Thursday, February 18, 2016
With the presence of so many gray whales this time of year, we are bound to witness some interesting behaviors. As mentioned in the last several blogs, we have been seeing some breaching and rolling behavior which is often time interpreted as courting or playful behavior. In the last couple of weeks, with the influx of so many small groups of whales, playful whales have been spotted frequently. We have seen pairs of whales rolling around each other at the surface. This is so exciting to watch because you really get to see the whole gray whale. Their pectoral flippers, head, fluke, and even belly will often emerge from the depths as they are rolling around at the surface. It’s also a great time to really get to see their interesting markings and get to watch the whales take a break from their exhausting migration and just stay in one place. Most of the time, when we see this kind of behavior, the gray whale is usually with another gray whale, but this is not always the case. This last weekend, during our busy Presidents Day/Valentines weekend, a very packed whale watch boat got to see something super interesting! A gray whale was laying at the surface, belly up, and rolling around side to side as well as ‘doing whale sit ups’ thrashing its head and tail out of the water simultaneously. But, this whale was not alone. There happened to be dolphins (commons and Pacific white sided) joining the whale in this playful behavior! The dolphins were even making contact with the whale while travelling and porpoising. We have seen gray whales ‘play’ with dolphins and vice versa, but this was something that was a little out of the ordinary! The photos show the close proximity the dolphins were to the whale, so check them out! It really makes me wonder; what is going on in their big beautiful brains?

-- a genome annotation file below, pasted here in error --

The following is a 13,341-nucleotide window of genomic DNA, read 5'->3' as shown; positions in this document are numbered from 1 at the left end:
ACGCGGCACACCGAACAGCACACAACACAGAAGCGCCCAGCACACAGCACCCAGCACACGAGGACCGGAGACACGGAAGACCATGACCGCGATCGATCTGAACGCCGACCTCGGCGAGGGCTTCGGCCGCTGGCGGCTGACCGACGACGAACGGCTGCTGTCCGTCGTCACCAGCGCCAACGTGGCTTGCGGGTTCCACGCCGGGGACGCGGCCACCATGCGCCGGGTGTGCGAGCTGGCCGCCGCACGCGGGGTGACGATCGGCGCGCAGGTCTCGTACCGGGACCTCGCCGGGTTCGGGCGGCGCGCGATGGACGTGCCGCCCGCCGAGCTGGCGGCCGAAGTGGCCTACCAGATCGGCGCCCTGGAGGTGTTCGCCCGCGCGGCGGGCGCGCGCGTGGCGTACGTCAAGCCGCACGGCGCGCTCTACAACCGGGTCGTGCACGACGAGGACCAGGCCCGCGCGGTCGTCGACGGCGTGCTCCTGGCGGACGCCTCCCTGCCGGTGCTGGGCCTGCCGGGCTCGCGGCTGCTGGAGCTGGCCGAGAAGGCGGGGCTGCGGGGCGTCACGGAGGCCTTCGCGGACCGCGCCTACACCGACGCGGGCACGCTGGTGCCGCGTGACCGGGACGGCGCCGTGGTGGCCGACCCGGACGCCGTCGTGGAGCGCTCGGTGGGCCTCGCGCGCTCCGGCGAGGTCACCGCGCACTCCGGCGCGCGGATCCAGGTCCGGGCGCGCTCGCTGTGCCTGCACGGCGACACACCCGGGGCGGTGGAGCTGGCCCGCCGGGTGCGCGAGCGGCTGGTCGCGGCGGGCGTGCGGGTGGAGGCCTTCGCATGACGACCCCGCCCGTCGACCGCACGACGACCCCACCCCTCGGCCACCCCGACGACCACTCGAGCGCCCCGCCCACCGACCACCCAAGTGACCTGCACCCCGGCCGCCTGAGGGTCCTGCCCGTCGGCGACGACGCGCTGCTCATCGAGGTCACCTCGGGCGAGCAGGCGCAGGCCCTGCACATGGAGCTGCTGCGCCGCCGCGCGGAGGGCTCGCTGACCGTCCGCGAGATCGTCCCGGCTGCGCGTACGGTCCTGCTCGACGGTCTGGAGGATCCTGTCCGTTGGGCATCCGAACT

Other than the plethora of gray whales (1,454 counted by the census at the moment), we have been seeing a few active humpbacks, some fin whales, and quite a few Pacific white-sided dolphins. One of the fin whales was very mysterious. The photos taken, and witnesses of the sightings, could not tell if it was a fin whale or not. Fin whales will always have a white lower right jaw, but this whale appeared to not have that or a faint gray right jaw. The whale’s dorsal fin was also very peculiar and unlike most fin whale’s dorsal fins. What whale was it then? Well, we do have reported fin whale hybrids, Sei whales, and Bryde’s whales that have been sighted in the past. Unfortunately, we do not have a photo ID program started for our fin whales, but hope to start this in the near future!
Speaking of photo ID programs, I would like to have you all meet Kadi! She is one of our newest interns and has been a part of the Aquarium family for quite a while,
“I am an aspiring marine biologist currently attending Long Beach City College. I have been a volunteer at the Aquarium of the Pacific since 2014, and have served around 400 hours as an exhibit interpreter. I am proud to be a Marine Mammal Photo ID Intern, because I know that the work I do contribute to real cetacean research. Being an intern has added so much excitement to my everyday life, because you never know what you’ll see next!”
You can check out some of Kadi’s, and some of the other new interns photos in this week’s blog, along with our usual contributors from Harbor Breeze. If you have not gone out on a whale watch this season, I really urge you to go soon! We will be seeing the grays through May but the best time to go out is right now! So get your tickets and some visit us at the Aquarium as well.
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